Hobbyduino Mini V3.0
A little while ago a fellow robot builder that goes by the signature of ignoblegnome (IG) did a review for me on my version of a minimalist Arduino clone designed to be used for prototyping and finished projects. The board design allows the Hobbyduino Mini to be used on a breadboard by soldering pin headers to the I/O sockets or in a finished project by attaching wires. IG also passed along some great suggestions for future versions. I took the suggestions he made and modified the original design. Below is the 3rd revision of the Hobbyduino Mini. Oh yeah, I also wanted to mention that I soldered these boards using my DIY Reflow Oven (I’m still getting the documentation together but the boards look really good).
Just as the original design, the current version does not contain the circuitry for USB communication. I opted to rely on the FTDI RS232R-to-serial boards to handle the USB-to-Serial protocol. Here is the one I use but, others are available.
The Hobbyduino Mini V3.0 contains an on-board voltage regulator that accepts 7 – 18V and outputs 5V @ 1A. Optionally, power can be provided by the USB port when the FTDI adapter is plugged into the board. Be advised, you can damage the USB port if more than 500mA is drawn from it.
- ATMega328 processor running at 5V
- 16 MHz resonator
- Input voltage 7-18V
- Output voltage 5V @ 1A
- USB or external power (requires FTDI adapter for USB power)
- Size: 1.1875W” x 3.5L”
- Digital (0 – 13), analog (0 – 5), serial, and I2C pins brought out to pin headers
- Designed to plug into a breadboard for easy prototyping
- Configured for auto-reset after programming
- Manual reset button
- 6-pin ISP connector
- Schematic – PDF
- PCB – PDF
- Schematic – SCH
- PCB – PCB
- Mechanical Drawing – DXF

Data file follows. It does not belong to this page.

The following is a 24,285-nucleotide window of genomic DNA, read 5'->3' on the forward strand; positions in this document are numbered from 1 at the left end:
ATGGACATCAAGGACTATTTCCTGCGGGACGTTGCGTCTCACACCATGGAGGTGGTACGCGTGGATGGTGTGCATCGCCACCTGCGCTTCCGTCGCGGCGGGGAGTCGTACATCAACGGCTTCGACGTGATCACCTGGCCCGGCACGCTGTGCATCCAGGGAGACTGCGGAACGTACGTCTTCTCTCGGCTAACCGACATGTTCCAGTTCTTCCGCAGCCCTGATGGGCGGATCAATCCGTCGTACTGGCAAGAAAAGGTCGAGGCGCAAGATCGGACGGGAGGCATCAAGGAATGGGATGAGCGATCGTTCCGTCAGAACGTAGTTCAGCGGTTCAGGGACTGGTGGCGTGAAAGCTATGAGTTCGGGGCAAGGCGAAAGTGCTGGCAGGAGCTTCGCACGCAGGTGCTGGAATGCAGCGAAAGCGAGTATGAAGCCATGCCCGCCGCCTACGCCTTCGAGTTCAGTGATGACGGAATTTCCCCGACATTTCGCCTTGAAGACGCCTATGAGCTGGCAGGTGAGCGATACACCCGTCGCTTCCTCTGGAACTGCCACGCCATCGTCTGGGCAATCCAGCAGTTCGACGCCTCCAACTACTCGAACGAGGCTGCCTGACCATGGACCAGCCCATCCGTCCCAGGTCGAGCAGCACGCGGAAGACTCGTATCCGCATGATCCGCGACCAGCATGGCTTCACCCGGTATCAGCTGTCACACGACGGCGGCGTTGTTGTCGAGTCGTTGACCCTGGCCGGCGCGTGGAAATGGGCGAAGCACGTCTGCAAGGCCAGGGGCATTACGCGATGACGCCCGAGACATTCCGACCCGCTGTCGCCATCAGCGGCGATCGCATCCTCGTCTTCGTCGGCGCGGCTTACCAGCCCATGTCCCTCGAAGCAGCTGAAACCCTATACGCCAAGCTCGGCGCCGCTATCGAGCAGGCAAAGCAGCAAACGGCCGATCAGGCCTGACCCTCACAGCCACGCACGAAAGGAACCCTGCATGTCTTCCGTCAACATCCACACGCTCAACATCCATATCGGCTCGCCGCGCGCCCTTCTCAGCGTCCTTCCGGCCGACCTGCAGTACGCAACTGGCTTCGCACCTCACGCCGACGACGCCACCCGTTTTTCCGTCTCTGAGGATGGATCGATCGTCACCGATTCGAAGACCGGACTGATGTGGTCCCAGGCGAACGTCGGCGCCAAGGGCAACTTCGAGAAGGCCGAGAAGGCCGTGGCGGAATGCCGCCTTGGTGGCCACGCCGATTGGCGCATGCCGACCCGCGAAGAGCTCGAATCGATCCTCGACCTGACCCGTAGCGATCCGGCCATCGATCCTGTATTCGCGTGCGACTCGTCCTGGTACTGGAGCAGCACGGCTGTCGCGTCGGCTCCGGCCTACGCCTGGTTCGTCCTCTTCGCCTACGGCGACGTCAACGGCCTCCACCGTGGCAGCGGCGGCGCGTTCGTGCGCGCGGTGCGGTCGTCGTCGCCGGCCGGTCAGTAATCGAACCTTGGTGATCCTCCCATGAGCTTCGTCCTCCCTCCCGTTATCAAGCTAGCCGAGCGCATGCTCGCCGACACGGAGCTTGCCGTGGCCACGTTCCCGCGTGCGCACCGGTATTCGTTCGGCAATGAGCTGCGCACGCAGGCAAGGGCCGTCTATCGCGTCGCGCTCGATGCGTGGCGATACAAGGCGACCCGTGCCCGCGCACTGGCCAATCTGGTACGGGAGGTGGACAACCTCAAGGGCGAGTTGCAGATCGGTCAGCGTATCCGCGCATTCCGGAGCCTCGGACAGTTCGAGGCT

- Bill of Materials – TXT
The schematic and PCB was developed with the freely available ExpressPCB software.
Reference the B.O.M above for a list of the parts necessary to complete the Hobbyduino Mini.
Most of the components are surface mount devices (SMD) except for the connectors and pin headers. As such, soldering may take a little more time and a little more experience. I recommend starting with the low profile components first such as the 0805 resistors and capacitors. I also recommend that consideration be given to the components that may be a little more difficult to solder because of location, such as the voltage regulator that is surrounded by the two 10uF capacitors. The last device that should be installed on the board is the ATMega328 microcontroller. The ATMega is susceptable to what is known as electrostatic discharge (ESD) which could damage the component without any visual signs.
Reference the below schematic and layout file for component locations.
IG recommended that I change the location of the FTDI breakout labels as they were hidden under the right-angle pin header on the board. The FTDI labels on the revised board mirror that of the FTDI basic breakout board and the FTDI breakout cable from SparkFun. You’ll notice that two of the pins are also labeled (GRN) and (BLK) to match the color coding of the FTDI breakout cable. This should eliminate any confusion on which way the breakout cable and/or the breakout board plugs into the FTDI header on the Hobbyduino.
IG also recommended that I move all of the digital pins to one side of the board, label the pins that also function as PWM, and breakout the RESET and AREF pins to separate headers. You can see the before and after below.
Each of the PWM pins are labeled with a tilde ‘~’ just like on the UNO. The meaning of the tilde is described on the underside of the board for those that may be unfamiliar with the UNO.
There was a design flaw in the original board that did not affect operation but, could be a problem if you decided to run a board off of an external supply at the same time you were connected to the USB port on your computer through the FTDI connection. This is a no no as it has the potential to force current onto the USB port and possibly fry it. I did not have that happen but, it was something I should have caught in the original design. I fixed it by adding a jumper to allow the board to be powered from the USB port or external power. Now, the board can be connected to the USB port and powered externally without the worry of forcing current onto the port (provided you remember to set the jumper).